Review: Incognito by Nick Payne, at the Bush theatre (presented by nabokov)

Alison O'Donnell and Paul Hickey - photo Bill Knight

Alison O’Donnell and Paul Hickey – photo Bill Knight

Young british playwrights are on fire. Not only in the sense they are pretty damn good (even if Dominic Cavendish disagrees), but also because they can’t stop writing. In April, Mike Bartlett opened two new plays within a fortnight, and now Nick Payne’s Incognito performs at the Bush theatre, a couple of months after his Blurred Lines performed at the Shed and Symphony at the Vaults and before The Art of Dying at the Royal Court in July. People ask me why I go to the theatre so much. Try keeping up with these guys.

Skimming through the synopsis of the play, you will pick up words like neuroscience and Albert Einstein’s brain (in a jar no less). Associated images of laboratories and 19th century travelling shows spring to mind (this expression – “it springs to mind” – is pertinent. This is how the brain works, making connections and creating narratives). The reality of the production is far more intriguing.  Nick Payne returns to the themes of Constellations: the burning desire for meaning, human warmth and comfort, all held together by a decaying and fragile piece of human tissue. What happens when we lose a memory, a word, a feeling? Can they be so important if they are so easily lost?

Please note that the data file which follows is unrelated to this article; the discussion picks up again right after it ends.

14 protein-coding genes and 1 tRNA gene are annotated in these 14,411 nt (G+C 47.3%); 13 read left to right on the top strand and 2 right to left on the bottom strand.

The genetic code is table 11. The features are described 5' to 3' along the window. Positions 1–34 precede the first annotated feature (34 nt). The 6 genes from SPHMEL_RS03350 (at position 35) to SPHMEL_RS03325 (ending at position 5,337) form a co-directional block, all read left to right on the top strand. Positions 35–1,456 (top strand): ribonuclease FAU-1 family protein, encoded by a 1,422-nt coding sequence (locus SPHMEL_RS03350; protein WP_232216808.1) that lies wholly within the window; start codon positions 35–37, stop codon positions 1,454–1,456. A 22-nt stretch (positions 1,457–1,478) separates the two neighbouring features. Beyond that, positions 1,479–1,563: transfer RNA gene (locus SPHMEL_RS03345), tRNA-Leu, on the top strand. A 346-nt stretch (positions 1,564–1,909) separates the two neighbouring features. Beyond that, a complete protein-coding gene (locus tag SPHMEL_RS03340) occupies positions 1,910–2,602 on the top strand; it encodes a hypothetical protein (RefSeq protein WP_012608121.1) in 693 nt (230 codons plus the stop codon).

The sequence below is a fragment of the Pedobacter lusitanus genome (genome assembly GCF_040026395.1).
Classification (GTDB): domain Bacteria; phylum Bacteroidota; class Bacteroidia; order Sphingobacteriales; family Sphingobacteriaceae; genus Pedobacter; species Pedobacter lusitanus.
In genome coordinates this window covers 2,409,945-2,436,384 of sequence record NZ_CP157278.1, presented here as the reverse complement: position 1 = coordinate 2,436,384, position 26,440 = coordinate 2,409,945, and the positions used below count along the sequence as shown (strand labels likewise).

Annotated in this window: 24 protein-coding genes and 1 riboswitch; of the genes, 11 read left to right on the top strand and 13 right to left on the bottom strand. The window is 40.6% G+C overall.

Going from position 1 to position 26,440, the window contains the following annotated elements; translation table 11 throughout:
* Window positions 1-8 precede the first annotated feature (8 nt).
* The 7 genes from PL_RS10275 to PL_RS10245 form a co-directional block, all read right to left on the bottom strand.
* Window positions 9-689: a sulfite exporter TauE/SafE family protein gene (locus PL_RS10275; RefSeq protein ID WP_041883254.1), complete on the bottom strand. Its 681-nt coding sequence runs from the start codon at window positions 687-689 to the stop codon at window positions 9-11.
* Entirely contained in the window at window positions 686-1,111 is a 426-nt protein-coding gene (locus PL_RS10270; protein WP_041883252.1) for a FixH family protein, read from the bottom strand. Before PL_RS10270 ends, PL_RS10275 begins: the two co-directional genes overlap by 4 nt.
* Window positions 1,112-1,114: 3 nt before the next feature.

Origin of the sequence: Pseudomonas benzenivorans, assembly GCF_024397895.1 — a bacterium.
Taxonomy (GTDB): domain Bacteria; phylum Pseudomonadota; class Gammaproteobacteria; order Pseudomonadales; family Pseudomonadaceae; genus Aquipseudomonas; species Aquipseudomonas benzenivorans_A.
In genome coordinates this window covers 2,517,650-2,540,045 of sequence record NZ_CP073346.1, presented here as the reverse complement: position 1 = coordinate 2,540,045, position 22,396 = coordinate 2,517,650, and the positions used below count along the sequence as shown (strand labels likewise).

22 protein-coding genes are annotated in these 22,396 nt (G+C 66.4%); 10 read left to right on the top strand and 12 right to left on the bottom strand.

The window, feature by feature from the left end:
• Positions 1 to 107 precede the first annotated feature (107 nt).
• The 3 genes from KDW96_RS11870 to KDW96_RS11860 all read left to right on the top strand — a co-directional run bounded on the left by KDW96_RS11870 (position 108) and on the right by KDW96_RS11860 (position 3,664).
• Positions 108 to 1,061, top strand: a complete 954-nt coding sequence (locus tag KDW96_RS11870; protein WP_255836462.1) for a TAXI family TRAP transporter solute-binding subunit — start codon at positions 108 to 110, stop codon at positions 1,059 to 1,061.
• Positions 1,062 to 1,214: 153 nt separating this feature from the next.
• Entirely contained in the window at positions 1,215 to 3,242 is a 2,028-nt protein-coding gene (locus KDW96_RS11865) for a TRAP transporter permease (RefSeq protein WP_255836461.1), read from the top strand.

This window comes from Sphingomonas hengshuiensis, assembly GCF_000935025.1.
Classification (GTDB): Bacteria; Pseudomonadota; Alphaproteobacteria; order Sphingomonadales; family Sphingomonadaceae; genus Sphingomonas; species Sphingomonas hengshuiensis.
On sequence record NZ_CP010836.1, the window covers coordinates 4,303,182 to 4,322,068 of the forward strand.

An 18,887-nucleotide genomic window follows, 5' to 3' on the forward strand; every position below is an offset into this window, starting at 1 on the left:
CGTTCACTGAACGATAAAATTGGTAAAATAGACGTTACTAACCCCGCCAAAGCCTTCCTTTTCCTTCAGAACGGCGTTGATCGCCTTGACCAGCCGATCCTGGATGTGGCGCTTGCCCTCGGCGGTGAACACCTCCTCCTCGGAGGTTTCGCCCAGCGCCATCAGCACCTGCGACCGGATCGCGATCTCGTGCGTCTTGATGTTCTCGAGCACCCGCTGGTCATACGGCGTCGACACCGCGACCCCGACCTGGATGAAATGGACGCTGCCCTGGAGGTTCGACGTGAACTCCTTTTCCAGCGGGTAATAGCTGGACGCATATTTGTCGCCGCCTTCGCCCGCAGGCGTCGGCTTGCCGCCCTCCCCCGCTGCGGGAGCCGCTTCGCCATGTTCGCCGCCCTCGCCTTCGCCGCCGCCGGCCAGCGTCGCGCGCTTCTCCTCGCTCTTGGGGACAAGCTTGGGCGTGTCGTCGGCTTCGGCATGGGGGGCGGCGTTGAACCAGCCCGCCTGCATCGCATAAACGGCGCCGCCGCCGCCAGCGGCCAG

As with Constellations, structure is key: Continue reading

Review: Symphony by nabokov (with words by Nick Payne, Ella Hickson, Tom Wells) – The Vaults, Waterloo

symphony - nabokov Vaults festivalNew plays by Nick Payne, Ella Hickson, Tom Wells are not to be ignored. New plays by Nick Payne, Ella Hickson, Tom Wells performed together are a major event. New plays by Payne, Hickson, Wells performed together in the middle of a gig? I couldn’t possibly stay away. The set up is unusual and yet simple: we first encounter musicians playing a gig but quickly the songs morph into performed stories and the musicians into actors playing characters. After that, there isn’t much distinction between plays and songs, they are all different points in the same universe.

Similarly, the three plays bleed into each other. Jonesy by Tom Wells recreates the chaotic drive of teenage years, where crashing pressure is only outweighed by optimism and indefatigable energy. (I loved how the adult world in the background was tired and fade, like a shake of the head too small for anyone to notice). Continue reading